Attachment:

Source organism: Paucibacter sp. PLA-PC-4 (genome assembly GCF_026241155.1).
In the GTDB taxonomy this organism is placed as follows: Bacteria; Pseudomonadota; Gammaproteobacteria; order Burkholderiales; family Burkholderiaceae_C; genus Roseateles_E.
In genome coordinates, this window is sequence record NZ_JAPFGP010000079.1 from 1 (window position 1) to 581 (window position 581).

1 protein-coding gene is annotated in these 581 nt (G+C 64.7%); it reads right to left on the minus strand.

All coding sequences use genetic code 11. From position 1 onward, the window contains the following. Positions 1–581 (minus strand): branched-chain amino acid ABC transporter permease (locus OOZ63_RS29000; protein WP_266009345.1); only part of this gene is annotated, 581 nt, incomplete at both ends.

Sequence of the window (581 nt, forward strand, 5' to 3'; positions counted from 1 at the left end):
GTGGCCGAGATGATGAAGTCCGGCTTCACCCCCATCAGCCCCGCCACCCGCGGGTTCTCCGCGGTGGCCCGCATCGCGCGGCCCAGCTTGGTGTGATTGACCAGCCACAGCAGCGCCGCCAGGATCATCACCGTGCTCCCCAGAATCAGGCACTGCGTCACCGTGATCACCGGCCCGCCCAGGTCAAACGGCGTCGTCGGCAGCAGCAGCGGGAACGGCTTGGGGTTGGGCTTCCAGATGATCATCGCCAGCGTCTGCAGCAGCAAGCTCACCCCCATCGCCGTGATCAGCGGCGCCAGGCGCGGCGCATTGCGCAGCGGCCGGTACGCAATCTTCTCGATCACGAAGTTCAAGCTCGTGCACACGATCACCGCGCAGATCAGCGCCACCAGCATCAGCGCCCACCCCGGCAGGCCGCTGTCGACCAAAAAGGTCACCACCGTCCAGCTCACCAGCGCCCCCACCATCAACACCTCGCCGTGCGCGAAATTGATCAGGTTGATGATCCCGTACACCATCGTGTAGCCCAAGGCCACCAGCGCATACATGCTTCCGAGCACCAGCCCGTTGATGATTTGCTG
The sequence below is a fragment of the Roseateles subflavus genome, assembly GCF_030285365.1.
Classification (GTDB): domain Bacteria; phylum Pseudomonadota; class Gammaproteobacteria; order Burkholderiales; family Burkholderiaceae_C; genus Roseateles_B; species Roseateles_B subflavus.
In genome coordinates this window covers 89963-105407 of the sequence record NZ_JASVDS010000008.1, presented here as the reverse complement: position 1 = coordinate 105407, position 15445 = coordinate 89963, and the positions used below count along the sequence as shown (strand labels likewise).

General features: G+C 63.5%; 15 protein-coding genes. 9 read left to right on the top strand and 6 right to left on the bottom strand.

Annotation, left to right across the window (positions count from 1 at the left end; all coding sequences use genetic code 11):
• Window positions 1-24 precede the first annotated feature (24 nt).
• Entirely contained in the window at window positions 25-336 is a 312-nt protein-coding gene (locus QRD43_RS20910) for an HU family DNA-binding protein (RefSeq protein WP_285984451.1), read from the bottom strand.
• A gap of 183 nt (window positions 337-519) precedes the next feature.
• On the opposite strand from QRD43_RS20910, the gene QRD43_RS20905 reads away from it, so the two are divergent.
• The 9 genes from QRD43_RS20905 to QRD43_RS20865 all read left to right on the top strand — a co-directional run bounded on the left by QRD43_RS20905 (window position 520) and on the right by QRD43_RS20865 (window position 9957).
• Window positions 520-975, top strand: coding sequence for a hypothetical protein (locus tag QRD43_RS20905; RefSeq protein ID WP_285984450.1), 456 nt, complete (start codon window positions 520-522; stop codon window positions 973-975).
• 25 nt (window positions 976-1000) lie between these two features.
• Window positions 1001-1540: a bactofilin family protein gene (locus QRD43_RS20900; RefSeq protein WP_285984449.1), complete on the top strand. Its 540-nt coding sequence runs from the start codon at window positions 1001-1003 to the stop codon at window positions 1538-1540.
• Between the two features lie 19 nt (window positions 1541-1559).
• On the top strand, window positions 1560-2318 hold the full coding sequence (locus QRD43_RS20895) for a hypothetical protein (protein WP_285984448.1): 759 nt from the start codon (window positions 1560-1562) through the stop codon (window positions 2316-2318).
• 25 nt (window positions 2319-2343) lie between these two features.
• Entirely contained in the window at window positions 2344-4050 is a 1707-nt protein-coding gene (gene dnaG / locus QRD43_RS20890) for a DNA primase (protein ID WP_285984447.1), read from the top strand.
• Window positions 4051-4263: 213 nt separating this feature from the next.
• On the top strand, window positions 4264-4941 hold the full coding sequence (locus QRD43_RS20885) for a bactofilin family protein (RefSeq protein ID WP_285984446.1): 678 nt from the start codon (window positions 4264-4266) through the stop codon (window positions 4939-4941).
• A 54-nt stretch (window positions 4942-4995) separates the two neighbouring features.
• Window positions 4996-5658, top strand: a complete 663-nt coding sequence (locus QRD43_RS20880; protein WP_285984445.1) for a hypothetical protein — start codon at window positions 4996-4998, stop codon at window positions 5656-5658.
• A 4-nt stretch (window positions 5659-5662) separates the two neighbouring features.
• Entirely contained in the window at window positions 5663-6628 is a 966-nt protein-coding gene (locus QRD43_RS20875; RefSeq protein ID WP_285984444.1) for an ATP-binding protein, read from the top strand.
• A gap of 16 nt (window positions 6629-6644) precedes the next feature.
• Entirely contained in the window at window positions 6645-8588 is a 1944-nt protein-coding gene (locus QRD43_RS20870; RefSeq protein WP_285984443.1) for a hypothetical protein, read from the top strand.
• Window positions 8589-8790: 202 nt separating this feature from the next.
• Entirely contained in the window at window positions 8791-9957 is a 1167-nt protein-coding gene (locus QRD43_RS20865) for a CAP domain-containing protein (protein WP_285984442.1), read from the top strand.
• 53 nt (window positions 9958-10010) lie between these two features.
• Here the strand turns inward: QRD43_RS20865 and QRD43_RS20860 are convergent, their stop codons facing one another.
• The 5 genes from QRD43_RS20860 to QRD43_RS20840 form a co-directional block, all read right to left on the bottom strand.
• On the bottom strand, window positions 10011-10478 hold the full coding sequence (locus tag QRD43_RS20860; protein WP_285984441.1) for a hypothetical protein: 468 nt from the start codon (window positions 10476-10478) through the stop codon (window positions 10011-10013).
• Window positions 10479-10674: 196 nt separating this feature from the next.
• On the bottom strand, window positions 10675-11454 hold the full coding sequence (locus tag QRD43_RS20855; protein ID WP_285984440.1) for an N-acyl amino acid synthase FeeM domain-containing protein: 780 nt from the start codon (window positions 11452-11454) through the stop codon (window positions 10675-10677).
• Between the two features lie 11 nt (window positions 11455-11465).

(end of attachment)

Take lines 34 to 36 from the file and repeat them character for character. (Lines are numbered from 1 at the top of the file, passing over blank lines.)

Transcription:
• Entirely contained in the window at window positions 8791-9957 is a 1167-nt protein-coding gene (locus QRD43_RS20865) for a CAP domain-containing protein (protein WP_285984442.1), read from the top strand.
• 53 nt (window positions 9958-10010) lie between these two features.
• Here the strand turns inward: QRD43_RS20865 and QRD43_RS20860 are convergent, their stop codons facing one another.